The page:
Shlomo Mintz

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Shlomo Mintz

Shlomo Mintz (Hebrew: שלמה מינץ) (born 30 October 1957) is an Israeli violin virtuoso, violist and conductor. He regularly appears with orchestras and conductors on the international scene and is heard in recitals and chamber music concerts around the world.[1]

Biography[edit]

Shlomo Mintz was born in Moscow. In 1959, when he was two, his family immigrated to Israel, where he studied with Ilona Feher, a student of Jenő Hubay. Feher introduced Shlomo Mintz to Isaac Stern, who became his mentor. He was also a student of Dorothy DeLay in New York.

Musical career[edit]

Prime Minister Shimon Peres (left) receiving Israeli violinist Shlomo Mintz at a reception given in honor of conductor Zubin Mehta's 50th birthday. At right, Mira Avrech

His first performance on stage was at the age of six, and at age eleven he played as soloist with the Israel Philharmonic Orchestra. Soon afterward, he was called on a week's notice by Zubin Mehta to play Paganini's Violin Concerto No. 1, Op. 6, with the orchestra when Itzhak Perlman fell ill. He made his Carnegie Hall debut at the age of sixteen with the Pittsburgh Symphony Orchestra (conducted by William Steinberg).

Under the auspices of Isaac Stern and the American-Israel Cultural Foundation he started studying at the Juilliard School of Music in New York and soon afterward at the age of 18, he made an extensive tour through Europe. He also signed, still in his early twenties, a long-term recording contract with Deutsche Grammophon and was invited by Berlin, Vienna, Concertgebouw, Chicago, Los Angeles, Cleveland, Philadelphia and New York Philharmonic Orchestras frequently.

Along his career, he has collaborated with such a famous artists like Isaac Stern, Mstislav Rostropovich, Pinchas Zukerman, Itzhak Perlman, Zubin Mehta, Claudio Abbado, Carlo Maria Giulini, Antal Dorati, Erich Leinsdorf, Eugene Ormandy, Riccardo Muti, Yuri Temirkanov, Ida Haendel and Ivry Gitlis.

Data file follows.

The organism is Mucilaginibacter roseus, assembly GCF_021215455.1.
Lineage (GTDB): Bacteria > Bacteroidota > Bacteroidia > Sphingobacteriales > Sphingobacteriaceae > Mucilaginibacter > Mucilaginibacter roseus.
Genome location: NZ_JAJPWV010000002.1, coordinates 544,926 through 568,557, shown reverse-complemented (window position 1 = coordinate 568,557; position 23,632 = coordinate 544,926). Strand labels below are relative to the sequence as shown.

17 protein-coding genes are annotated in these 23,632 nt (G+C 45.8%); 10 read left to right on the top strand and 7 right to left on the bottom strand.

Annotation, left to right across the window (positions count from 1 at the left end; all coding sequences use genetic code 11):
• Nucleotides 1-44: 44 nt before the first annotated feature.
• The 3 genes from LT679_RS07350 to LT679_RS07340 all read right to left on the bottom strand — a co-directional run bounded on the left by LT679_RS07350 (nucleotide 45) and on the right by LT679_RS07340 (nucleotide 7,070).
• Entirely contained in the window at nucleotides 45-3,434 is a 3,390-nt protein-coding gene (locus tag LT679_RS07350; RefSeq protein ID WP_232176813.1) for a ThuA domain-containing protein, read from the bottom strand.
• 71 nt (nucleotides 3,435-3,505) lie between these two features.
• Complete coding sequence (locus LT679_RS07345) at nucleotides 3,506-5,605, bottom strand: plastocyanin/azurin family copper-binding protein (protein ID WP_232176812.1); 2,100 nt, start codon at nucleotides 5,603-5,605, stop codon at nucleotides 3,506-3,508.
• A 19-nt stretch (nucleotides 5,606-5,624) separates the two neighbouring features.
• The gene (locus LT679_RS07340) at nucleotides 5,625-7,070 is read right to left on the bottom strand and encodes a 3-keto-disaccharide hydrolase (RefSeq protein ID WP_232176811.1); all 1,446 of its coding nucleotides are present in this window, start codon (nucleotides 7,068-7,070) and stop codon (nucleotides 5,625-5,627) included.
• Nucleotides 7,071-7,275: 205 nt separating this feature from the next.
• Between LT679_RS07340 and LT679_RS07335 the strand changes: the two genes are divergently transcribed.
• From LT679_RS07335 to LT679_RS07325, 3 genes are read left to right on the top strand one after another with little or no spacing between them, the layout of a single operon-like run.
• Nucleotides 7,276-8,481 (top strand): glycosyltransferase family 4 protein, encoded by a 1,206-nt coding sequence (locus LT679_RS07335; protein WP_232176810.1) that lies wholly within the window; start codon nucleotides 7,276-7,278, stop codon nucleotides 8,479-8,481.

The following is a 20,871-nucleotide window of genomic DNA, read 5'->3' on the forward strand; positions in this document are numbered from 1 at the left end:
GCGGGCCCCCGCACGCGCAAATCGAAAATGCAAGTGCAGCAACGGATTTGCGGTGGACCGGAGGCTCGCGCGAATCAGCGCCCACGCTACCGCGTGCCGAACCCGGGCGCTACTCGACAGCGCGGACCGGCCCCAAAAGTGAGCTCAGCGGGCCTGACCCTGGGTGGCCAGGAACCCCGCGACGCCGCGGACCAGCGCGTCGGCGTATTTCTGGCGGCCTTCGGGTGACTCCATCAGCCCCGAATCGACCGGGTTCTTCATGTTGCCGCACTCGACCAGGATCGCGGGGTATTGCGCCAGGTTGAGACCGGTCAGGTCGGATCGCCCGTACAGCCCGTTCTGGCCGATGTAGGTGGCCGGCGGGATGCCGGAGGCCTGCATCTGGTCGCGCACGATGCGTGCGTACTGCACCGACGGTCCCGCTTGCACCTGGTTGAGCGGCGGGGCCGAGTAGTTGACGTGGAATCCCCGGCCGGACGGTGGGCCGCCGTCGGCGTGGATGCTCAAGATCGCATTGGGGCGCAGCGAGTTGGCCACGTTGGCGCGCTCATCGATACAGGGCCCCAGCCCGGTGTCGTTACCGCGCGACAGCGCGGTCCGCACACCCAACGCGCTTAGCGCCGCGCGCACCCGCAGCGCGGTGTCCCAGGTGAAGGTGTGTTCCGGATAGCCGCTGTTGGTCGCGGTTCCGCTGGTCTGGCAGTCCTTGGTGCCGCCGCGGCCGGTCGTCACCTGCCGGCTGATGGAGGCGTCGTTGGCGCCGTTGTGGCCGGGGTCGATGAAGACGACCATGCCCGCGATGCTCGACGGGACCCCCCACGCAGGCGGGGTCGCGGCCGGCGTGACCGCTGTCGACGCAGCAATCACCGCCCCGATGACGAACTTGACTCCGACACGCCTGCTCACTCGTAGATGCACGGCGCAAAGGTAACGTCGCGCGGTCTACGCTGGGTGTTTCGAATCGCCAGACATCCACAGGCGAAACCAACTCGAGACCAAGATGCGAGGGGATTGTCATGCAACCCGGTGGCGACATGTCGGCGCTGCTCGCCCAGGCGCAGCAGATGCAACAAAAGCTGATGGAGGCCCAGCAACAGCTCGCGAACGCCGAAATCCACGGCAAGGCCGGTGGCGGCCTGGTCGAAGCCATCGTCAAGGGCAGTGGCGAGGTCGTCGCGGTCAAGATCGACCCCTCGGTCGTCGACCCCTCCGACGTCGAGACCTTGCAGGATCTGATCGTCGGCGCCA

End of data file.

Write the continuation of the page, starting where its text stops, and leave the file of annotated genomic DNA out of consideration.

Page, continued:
Career as conductor and artistic director[edit]

At the age of eighteen, Mintz launched a parallel career as a conductor, and has since led acclaimed orchestras worldwide including the Royal Philharmonic (United Kingdom), the NHK Symphony (Japan) and the Israel Philharmonic. He was music advisor of the Israel Chamber Orchestra from 1989 to 1993, and in March 1994 was appointed artistic advisor and principal guest conductor of the Maastricht Symphony in the Netherlands, which he led for some weeks during four seasons, sometimes as both conductor and violin soloist. In 2008, he became principal guest conductor of the Zagreb Philharmonic. From 2002 to 2012, he was artistic director of the Sion-Valais International Music Festival. Mintz was also the artistic director of Arena di Verona winter season and performed Mendelssohn Elijah Oratorio, as a highlight of his season.

His guest conducting appearances included orchestras like Concertgebouw Orchestra, La Scala, London Symphony Orchestra, Royal Philharmonic Orchestra, Rotterdam Philharmonic, Stuttgart Radio Orchestra, La Fenice, Detroit Symphony and Teatro Colón.

Teaching career[edit]

Mintz gives master classes worldwide, including Crans-Montana Classics, Switzerland, since summer 2012, where he is the Artistic Director.

He was one of the founders of the Keshet Eilon International Violin Mastercourse in Israel, an advanced-level summer program for young talented violinists from all around the world in Kibbutz Eilon, Israel, and served as a patron there for eighteen years (1992-2010).

Additional activities[edit]

Mintz is one of the main actors/co-founder of the "Violins of Hope" project together with violinmaker Amnon Weinstein. Forty-five violins once owned by players who lost their lives in ghettos and concentration camps during World War II were restored by Weinstein and have been displayed internationally. The Violins of Hope were presented in a special event in Jerusalem for the sixtieth-anniversary celebration of the State of Israel.